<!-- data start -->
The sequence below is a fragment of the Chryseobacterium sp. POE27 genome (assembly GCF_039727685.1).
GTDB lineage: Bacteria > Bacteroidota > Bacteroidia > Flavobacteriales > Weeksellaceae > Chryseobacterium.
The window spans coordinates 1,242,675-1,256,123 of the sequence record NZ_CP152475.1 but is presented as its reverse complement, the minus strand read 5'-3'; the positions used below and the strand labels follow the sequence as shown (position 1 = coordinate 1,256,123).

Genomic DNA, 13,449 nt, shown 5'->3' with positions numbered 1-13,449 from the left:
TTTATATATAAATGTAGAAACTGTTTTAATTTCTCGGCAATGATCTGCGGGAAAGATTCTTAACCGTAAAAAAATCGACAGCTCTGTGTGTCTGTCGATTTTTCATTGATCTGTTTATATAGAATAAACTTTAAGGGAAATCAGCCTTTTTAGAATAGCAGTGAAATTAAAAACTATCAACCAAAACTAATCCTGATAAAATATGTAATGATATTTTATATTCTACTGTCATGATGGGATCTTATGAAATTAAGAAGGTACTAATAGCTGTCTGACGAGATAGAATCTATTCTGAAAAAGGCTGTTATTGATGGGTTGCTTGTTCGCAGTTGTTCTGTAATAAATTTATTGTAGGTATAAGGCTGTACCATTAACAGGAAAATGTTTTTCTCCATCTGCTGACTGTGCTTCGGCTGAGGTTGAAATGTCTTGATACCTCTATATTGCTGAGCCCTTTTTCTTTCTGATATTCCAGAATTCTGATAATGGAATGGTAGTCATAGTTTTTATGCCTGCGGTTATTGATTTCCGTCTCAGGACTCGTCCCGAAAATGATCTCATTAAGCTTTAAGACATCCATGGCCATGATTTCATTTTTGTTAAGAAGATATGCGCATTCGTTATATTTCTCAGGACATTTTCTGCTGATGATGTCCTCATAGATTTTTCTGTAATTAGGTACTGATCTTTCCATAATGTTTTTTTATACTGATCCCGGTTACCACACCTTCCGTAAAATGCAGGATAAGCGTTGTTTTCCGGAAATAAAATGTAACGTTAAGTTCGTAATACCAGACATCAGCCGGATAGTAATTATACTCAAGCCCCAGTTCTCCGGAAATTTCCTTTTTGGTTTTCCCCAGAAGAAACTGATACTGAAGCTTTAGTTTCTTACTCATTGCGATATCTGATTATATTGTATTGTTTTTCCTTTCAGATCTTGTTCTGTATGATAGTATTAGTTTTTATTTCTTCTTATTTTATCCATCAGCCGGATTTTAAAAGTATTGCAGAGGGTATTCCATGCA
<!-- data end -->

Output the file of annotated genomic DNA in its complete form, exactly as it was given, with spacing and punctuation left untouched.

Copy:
The sequence below is a fragment of the Chryseobacterium sp. POE27 genome (assembly GCF_039727685.1).
GTDB lineage: Bacteria > Bacteroidota > Bacteroidia > Flavobacteriales > Weeksellaceae > Chryseobacterium.
The window spans coordinates 1,242,675-1,256,123 of the sequence record NZ_CP152475.1 but is presented as its reverse complement, the minus strand read 5'-3'; the positions used below and the strand labels follow the sequence as shown (position 1 = coordinate 1,256,123).

Genomic DNA, 13,449 nt, shown 5'->3' with positions numbered 1-13,449 from the left:
TTTATATATAAATGTAGAAACTGTTTTAATTTCTCGGCAATGATCTGCGGGAAAGATTCTTAACCGTAAAAAAATCGACAGCTCTGTGTGTCTGTCGATTTTTCATTGATCTGTTTATATAGAATAAACTTTAAGGGAAATCAGCCTTTTTAGAATAGCAGTGAAATTAAAAACTATCAACCAAAACTAATCCTGATAAAATATGTAATGATATTTTATATTCTACTGTCATGATGGGATCTTATGAAATTAAGAAGGTACTAATAGCTGTCTGACGAGATAGAATCTATTCTGAAAAAGGCTGTTATTGATGGGTTGCTTGTTCGCAGTTGTTCTGTAATAAATTTATTGTAGGTATAAGGCTGTACCATTAACAGGAAAATGTTTTTCTCCATCTGCTGACTGTGCTTCGGCTGAGGTTGAAATGTCTTGATACCTCTATATTGCTGAGCCCTTTTTCTTTCTGATATTCCAGAATTCTGATAATGGAATGGTAGTCATAGTTTTTATGCCTGCGGTTATTGATTTCCGTCTCAGGACTCGTCCCGAAAATGATCTCATTAAGCTTTAAGACATCCATGGCCATGATTTCATTTTTGTTAAGAAGATATGCGCATTCGTTATATTTCTCAGGACATTTTCTGCTGATGATGTCCTCATAGATTTTTCTGTAATTAGGTACTGATCTTTCCATAATGTTTTTTTATACTGATCCCGGTTACCACACCTTCCGTAAAATGCAGGATAAGCGTTGTTTTCCGGAAATAAAATGTAACGTTAAGTTCGTAATACCAGACATCAGCCGGATAGTAATTATACTCAAGCCCCAGTTCTCCGGAAATTTCCTTTTTGGTTTTCCCCAGAAGAAACTGATACTGAAGCTTTAGTTTCTTACTCATTGCGATATCTGATTATATTGTATTGTTTTTCCTTTCAGATCTTGTTCTGTATGATAGTATTAGTTTTTATTTCTTCTTATTTTATCCATCAGCCGGATTTTAAAAGTATTGCAGAGGGTATTCCATGCA